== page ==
Don Giovanni's Prepares for its Thanksgiving Feast

For 15 years, the Castro Street restaurant opens its doors to all who want a warm holiday meal.

One hundred turkeys. That's how many will be eaten at on Thanksgiving Day.

The popular Mountain View restaurant will host the 15th annual Thanksgiving dinner at its downtown location on Thursday and feed nearly 1,500 people between 11 a.m. and 4 p.m. Owner John Akkaya began this tradition 22 years ago at his other restaurant Figaro in Burlingame as a way to give back to the communities he works in and everyone's welcomed he says.

"God bless America," said Akkaya, an immigrant from Turkey. "This country gave me two daughters and a great job. I'm very fortunate that I can do this."

For the traditional sit-down Thanksgiving meal of stuffing, yams, sweet potatoes, mash potatoes, gravy, cranberry sauce and bread, in addition to the 100, 20-22 pound turkeys, Akkaya's ordered 67 cases of potatoes and 40 cases of an assortment of fruits. In 2010, they ran out of food ten minutes before they closed.

Akkaya thinks the event "gets better and better" each year.

For several years now, seniors have also made serving the Thanksgiving meal a tradition, according to Mike Speckman, who coordinates this effort and also works as SFHS' director of admissions.

About 30 students and faculty members volunteer each year setting up tables, bringing the meals out and clearing up.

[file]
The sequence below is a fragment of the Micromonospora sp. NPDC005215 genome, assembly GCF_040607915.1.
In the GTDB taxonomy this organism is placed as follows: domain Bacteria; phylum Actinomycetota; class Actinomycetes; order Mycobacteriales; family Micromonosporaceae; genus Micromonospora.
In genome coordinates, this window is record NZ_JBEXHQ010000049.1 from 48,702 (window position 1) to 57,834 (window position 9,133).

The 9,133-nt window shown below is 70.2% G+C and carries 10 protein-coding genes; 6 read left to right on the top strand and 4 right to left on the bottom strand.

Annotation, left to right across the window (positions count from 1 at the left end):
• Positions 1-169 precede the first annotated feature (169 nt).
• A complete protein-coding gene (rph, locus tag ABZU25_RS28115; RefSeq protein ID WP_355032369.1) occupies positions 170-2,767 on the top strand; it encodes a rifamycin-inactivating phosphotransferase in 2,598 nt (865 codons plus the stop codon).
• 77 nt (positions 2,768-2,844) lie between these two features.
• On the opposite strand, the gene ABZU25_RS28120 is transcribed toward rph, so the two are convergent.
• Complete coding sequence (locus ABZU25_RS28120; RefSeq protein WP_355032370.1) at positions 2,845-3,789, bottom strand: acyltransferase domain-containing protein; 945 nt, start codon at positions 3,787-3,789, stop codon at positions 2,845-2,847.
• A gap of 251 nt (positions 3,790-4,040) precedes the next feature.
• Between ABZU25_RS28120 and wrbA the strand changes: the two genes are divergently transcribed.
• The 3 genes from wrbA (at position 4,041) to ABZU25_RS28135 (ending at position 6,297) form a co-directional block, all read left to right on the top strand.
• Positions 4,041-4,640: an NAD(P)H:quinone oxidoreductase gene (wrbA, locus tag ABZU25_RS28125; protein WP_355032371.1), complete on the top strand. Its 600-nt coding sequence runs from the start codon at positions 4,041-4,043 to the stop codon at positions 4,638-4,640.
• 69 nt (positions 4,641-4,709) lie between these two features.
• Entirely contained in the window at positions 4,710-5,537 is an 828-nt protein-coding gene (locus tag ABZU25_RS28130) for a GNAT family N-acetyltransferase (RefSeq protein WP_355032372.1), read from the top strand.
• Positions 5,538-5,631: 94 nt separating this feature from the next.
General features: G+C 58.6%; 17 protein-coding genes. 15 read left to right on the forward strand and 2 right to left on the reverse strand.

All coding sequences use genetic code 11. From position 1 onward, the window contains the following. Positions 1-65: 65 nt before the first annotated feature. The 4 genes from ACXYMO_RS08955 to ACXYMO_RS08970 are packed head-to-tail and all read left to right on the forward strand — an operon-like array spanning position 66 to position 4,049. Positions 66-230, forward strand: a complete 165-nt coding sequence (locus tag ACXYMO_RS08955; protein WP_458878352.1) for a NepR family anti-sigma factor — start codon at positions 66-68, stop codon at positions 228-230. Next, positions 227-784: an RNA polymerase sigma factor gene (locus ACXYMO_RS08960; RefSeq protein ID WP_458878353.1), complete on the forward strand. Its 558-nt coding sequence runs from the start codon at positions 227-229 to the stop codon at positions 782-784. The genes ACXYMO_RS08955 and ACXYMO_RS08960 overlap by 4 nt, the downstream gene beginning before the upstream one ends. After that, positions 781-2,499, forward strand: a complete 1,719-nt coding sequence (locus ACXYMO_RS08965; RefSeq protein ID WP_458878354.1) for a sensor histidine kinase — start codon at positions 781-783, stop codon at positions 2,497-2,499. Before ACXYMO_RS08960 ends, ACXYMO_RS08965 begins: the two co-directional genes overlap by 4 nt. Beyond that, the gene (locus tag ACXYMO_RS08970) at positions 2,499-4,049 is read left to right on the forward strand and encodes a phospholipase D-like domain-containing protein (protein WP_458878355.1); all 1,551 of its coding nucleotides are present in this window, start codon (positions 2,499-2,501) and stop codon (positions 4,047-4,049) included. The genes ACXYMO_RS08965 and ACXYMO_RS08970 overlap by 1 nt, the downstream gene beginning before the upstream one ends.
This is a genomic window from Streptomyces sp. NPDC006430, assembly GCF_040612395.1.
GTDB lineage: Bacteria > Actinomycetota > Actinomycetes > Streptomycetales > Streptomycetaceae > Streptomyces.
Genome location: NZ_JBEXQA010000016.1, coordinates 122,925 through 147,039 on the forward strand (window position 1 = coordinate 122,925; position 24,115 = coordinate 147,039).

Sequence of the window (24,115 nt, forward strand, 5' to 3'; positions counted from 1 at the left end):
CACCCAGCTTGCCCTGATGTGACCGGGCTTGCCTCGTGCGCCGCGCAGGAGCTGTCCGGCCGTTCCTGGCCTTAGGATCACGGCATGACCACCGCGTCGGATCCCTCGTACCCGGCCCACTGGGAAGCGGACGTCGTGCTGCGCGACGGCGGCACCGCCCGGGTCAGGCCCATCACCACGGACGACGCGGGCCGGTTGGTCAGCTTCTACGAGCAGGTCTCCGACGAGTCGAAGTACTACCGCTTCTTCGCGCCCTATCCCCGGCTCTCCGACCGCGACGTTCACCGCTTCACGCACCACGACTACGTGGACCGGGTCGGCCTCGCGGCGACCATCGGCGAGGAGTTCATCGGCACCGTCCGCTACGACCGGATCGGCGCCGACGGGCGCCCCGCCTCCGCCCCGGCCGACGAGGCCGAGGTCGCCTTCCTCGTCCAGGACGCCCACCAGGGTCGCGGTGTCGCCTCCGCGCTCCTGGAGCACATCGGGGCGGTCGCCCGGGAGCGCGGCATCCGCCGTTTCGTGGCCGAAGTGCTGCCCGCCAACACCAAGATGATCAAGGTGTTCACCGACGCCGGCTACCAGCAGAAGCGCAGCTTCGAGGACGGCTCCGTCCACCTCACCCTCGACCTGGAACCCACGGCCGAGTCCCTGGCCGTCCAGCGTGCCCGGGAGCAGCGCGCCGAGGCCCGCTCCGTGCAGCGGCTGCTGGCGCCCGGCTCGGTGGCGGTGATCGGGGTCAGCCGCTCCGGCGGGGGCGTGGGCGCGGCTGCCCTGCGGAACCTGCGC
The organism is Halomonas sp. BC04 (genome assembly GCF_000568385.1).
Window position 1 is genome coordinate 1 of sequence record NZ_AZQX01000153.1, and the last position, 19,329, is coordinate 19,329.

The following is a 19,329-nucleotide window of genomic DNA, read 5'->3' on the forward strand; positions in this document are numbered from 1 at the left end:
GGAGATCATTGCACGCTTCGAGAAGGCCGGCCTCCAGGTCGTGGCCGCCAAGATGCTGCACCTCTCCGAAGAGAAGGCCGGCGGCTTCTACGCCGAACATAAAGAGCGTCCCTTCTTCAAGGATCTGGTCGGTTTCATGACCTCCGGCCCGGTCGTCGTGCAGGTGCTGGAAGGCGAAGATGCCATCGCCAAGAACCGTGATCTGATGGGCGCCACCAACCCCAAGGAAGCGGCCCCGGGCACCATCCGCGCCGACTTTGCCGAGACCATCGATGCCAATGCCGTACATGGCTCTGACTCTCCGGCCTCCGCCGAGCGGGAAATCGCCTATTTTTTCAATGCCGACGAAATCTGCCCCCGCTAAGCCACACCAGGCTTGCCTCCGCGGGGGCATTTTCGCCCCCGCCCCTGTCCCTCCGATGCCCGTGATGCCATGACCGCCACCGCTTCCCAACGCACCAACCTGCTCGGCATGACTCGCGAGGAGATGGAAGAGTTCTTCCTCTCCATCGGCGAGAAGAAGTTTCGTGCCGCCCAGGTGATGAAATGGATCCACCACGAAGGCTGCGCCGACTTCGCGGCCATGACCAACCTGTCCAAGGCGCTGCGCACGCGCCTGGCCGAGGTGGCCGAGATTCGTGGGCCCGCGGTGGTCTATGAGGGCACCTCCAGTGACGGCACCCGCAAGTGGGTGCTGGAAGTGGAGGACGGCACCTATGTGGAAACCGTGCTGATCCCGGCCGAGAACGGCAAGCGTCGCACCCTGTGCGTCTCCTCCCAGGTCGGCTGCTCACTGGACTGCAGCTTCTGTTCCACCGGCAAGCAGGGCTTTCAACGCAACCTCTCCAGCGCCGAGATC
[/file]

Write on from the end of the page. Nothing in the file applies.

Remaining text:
"Our students look forward to volunteering here," said Speckman, who also enjoys exchanging stories with Akkaya about his family and where SFHS students have gone after high school.

Customer and friend Brian Clarke has attended every Thanksgiving meal at Don Giovanni's. He now volunteers as the official photographer and snaps pictures of how the line winds around the corner of Castro and Villa Streets.

"This was one of my first Thanksgivings in America," said Clarke, a British immigrant who had no family when he first moved to the area for work. "I think it's a great thing that they do this with the local school. It's a great atmosphere  and it's a really good dinner."

To Akkaya, it doesn't matter if you are homeless or rich—anyone can stop in and eat on Thanksgiving.

He remembers that as a child in Turkey his father would always feed strangers and when Akkaya asked why, his father said because if you have you should share.

"We human beings should learn to share what we have," Akkaya said, "and the things we don't have we should work for it."

Ray Morneau November 24, 2011 at 02:41 PM
THANK YOU!!! Thank you, Don Giovanni's with Messrs. Akkaya, Clarke, Specman, and the Saint Francis HS seniors & faculty! Model citizens! You show us the human aspect of Thanksgiving! Thx.
Ellen Wheeler November 24, 2011 at 06:15 PM
This is the true spirit of Thanksgiving. Thank you, owner John, for starting and continuing this tradition. You are admirably generous!
Monica November 24, 2011 at 07:28 PM
We're looking forward to dinner there... just after we finish watching the Thanksgiving Day parade. It will my third (and possibly last) year so we wouldn't miss it! M & M Green
Monica November 24, 2011 at 10:11 PM
Yummy and full... now time time for the after Turkey Nap... if you haven't had your dinner yet they were still in full swing when we left!


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